Since the 1960s, there were several theories written about the etiology or possible causes for Lou Gehrig's disease. In 1875, Charcot put forth the possibility of the poliovirus being responsible for these symptoms. This was debated until 1907, when Wilson raised the theory of an environmental cause, such as lead poisoning causing ALS. Increased levels of aluminum, manganese, and mercury, and decreased levels of calcium and magnesium were also suspected. Since Wilson's first theory was made, it was discovered lead causes pseudo-ALS symptoms, which are reversible.
Even though it was believed the environment was the sole cause for ALS, instead it is now thought ALS might result from general causes, such as an altered immune system, dietary deficiency, toxicity, vascular disease, physical injury, and inflammatory conditions. Examples of other possible causes include antibodies manufactured against neurons, structural defects in the membranes of neurons, enzyme deficiencies, syphilis, prior surgery and malignancy. So trace metal toxicity is not the sole underlying cause for this disease.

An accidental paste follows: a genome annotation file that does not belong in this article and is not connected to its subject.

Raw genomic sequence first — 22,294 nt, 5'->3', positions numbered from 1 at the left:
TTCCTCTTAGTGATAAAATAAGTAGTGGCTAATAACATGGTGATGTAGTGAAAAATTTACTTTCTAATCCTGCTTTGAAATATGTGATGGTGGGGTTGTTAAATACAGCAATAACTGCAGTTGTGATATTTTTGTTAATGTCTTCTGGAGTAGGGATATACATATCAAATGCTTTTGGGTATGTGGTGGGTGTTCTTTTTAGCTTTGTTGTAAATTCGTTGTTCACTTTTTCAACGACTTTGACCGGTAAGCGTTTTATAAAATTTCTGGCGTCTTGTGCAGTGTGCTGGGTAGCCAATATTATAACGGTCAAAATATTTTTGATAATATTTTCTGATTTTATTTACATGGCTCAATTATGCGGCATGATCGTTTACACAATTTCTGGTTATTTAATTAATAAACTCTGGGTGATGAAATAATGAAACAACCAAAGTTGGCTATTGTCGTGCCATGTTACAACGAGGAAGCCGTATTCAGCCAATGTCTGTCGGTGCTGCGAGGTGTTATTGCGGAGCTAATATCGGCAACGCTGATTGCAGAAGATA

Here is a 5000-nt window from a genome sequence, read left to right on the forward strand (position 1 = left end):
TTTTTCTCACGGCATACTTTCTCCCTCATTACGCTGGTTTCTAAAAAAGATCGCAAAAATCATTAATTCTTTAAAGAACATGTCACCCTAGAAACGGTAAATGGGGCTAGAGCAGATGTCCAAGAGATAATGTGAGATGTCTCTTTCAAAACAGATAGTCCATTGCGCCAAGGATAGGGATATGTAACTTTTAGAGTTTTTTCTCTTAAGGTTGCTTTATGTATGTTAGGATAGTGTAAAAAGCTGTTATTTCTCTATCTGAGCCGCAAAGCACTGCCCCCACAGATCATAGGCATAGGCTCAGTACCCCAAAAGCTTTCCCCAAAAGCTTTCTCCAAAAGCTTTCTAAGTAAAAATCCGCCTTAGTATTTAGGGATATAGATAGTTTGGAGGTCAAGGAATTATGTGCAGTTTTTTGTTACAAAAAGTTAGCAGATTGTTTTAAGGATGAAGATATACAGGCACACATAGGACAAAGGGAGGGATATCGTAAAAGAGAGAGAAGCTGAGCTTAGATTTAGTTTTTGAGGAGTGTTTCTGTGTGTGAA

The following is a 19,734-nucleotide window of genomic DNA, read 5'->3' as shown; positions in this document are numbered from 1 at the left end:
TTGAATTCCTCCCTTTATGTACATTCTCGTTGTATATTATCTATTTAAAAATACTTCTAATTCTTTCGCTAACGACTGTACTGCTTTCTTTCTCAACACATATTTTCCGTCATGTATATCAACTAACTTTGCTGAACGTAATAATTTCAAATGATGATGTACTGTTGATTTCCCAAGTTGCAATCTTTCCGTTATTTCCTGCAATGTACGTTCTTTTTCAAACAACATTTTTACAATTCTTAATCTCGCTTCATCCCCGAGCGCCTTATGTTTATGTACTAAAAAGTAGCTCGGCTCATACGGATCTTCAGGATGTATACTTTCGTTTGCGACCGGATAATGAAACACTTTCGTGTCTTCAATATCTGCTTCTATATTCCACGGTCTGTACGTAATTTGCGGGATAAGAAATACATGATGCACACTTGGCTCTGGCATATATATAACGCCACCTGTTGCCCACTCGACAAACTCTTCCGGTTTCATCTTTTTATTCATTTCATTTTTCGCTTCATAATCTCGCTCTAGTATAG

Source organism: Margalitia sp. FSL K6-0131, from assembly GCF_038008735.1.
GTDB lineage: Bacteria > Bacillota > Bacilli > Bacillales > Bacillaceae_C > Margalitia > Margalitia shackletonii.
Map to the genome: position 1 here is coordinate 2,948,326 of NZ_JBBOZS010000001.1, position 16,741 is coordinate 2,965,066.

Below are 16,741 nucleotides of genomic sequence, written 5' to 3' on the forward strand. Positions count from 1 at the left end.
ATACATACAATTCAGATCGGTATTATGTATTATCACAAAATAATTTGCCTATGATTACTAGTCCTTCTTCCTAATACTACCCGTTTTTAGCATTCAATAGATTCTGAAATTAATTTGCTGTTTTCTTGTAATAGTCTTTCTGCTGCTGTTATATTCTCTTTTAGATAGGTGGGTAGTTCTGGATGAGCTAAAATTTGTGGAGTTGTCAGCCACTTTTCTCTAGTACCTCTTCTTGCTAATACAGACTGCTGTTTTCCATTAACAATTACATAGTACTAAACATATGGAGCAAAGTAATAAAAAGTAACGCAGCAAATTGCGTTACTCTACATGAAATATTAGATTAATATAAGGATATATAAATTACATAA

In 1993, it was announced a link was discovered in one form of ALS. Scientists in North America were able to isolate a genetic mutation on chromosome 21, which causes 15 to 20 percent of familial ALS cases.
Afterwards in 1995, another possible cause was found. A glutamate transporter protein deficiency was discovered in the brain and spinal cord of some ALS patients.
Even though we now know ALS is a neurodegenerative disease, the main cause for the disease is unknown, many scientists believe the causes for ALS are multifactorial.
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